BY DAKSHITA NAITHANI
The Blue Umbrella has received widespread acclaim from readers and reviewers alike, and is considered one of Ruskin Bond’s best works. The narrative is brief and straightforward, yet it eloquently hits on a fundamental quality of humanity: compassion. Binya Ruskin instils a spirit of kindness in youngsters via his work. It’s a fantastic book that everyone should read. The author’s writing style is admirable since it is basic yet effective, and his imagination is warm and inviting. This collection of lines captures the enthusiasm of people living in mountainous places, a location dear to the author’s heart as his birthplace.
Binya is a poor little girl who lives in a tiny mountainous village in Garhwal with her mother and older brother, Bijju. She comes upon some city folks enjoying a picnic in the valley one day while herding her two cows back home. She is captivated by their well-groomed appearance and wealth. She aspires to be like them, and amid their numerous possessions, a blue frilly umbrella strikes her eye. She has a strong desire for it. The city folks, on the other hand, are drawn to her naive beauty and the necklace around her neck. The pendant is made of a leopard’s claw, which is generally regarded as a mascot in the hills. Binya exchanges her necklace for a blue umbrella.
The blue umbrella is so lovely that it quickly becomes a topic of talk among the villagers, and the youngsters admire her umbrella so much that they want to touch or hold it at all times. Binya is in seventh heaven and only shuts it once in a while since she thinks it looks so lovely while it’s open.
Ram Bharosa owns a tiny shop without a refrigerator where he sells food, groceries, and soft beverages. He is so enamoured with the umbrella that he decides to acquire it under all circumstances. As a result, he makes Binya an offer to buy the umbrella. She, on the other hand, declines the offer. He is turned off by the refusal. He quickly recruits a youngster from a nearby hamlet to work in his business. Binya is out in the forest gathering porcupine quills when the boy, who is devoted to him, snatches the umbrella from her.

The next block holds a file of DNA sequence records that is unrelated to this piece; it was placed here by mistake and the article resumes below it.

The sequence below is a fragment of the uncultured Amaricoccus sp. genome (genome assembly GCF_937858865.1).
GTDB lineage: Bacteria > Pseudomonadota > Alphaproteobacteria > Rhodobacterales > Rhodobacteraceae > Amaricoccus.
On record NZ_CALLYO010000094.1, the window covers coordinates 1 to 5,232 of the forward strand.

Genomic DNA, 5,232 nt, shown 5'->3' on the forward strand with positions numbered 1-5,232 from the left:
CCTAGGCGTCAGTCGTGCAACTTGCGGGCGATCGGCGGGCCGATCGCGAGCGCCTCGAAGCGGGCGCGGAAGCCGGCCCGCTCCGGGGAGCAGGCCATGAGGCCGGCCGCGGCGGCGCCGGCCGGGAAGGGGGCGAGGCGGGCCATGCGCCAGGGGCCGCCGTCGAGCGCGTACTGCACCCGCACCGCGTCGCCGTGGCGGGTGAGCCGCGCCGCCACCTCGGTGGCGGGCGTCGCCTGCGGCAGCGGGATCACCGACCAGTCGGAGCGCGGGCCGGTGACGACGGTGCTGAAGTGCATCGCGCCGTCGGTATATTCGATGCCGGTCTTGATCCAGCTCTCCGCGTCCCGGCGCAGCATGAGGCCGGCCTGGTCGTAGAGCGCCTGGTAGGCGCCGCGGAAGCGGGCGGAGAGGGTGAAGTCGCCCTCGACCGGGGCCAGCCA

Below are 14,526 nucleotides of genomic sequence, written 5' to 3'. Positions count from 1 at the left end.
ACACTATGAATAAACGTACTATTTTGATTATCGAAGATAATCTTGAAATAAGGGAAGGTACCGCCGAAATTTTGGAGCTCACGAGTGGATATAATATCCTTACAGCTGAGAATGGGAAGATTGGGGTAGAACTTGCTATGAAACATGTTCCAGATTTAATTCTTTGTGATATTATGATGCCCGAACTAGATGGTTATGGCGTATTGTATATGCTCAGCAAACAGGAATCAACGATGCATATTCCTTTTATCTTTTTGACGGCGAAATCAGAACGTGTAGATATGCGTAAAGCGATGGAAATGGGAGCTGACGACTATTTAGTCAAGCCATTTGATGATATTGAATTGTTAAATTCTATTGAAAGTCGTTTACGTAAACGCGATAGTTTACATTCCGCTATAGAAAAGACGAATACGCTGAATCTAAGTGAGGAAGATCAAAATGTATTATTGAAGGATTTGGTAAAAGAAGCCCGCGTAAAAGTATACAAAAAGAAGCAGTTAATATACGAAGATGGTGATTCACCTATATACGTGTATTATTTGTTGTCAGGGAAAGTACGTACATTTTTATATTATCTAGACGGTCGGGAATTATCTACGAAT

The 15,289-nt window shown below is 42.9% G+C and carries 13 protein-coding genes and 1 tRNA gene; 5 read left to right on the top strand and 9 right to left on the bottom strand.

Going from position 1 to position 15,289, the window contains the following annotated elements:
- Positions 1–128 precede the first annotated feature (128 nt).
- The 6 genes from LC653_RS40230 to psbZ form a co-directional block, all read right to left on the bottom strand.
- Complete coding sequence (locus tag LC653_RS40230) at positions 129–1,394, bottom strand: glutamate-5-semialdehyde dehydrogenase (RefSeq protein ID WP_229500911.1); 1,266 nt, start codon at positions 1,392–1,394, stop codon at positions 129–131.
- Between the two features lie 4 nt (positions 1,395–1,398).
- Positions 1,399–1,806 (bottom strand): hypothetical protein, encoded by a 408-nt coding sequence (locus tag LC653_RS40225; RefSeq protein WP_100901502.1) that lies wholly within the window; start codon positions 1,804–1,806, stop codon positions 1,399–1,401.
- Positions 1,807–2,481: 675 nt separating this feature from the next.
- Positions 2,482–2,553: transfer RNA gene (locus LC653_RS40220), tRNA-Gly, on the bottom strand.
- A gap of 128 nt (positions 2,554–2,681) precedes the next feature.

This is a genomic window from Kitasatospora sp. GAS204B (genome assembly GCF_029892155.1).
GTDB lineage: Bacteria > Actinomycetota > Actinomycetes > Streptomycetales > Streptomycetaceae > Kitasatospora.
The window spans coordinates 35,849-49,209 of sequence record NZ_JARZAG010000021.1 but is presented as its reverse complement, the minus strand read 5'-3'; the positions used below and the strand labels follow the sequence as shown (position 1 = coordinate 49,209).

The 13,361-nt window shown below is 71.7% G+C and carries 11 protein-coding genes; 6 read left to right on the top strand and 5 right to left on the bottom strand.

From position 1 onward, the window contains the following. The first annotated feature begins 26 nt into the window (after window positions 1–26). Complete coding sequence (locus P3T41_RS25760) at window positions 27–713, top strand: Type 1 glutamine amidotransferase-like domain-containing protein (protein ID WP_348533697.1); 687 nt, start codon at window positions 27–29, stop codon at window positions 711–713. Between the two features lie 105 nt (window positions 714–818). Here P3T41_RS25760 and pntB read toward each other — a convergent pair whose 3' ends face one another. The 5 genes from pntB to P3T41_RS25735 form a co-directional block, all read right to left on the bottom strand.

Bijju, ironically, catches the youngster. When the child discloses Ram Bharosa’s involvement in the theft, the locals shun him and refuse to visit his business. As a result, Ram Bharosa suffers a setback, and his livelihood is jeopardised. Binya is saddened by Ram Bharosa’s predicament and feels guilty for his suffering. She then gives Ram Bharosa her umbrella. In exchange, Ram gives her a pendant with a bear’s claw embedded in it, which is thought to be fortunate than a leopard’s.
When it comes to little children, various individuals with varied perspectives account for a sense of belonging when it comes to what is good and what is wrong.
In this narrative, it is a lovely trip of the umbrella, rather a risk worthy umbrella, from one hand to another, encapsulating a confusing attitude to how to cope with its beauty from the perspective of a youngster.
On the list, it is a highly recommended book. Adults may use it to educate themselves that power by empathy, rather than power via arrogance, is the only road to succeed. The author has flamboyantly inflated the setting and people, according to a mild critical viewpoint. Apart from that, everything is very gentle and enticing. The enthusiasm for the umbrella is a metaphor for our desire for small pleasures in life.
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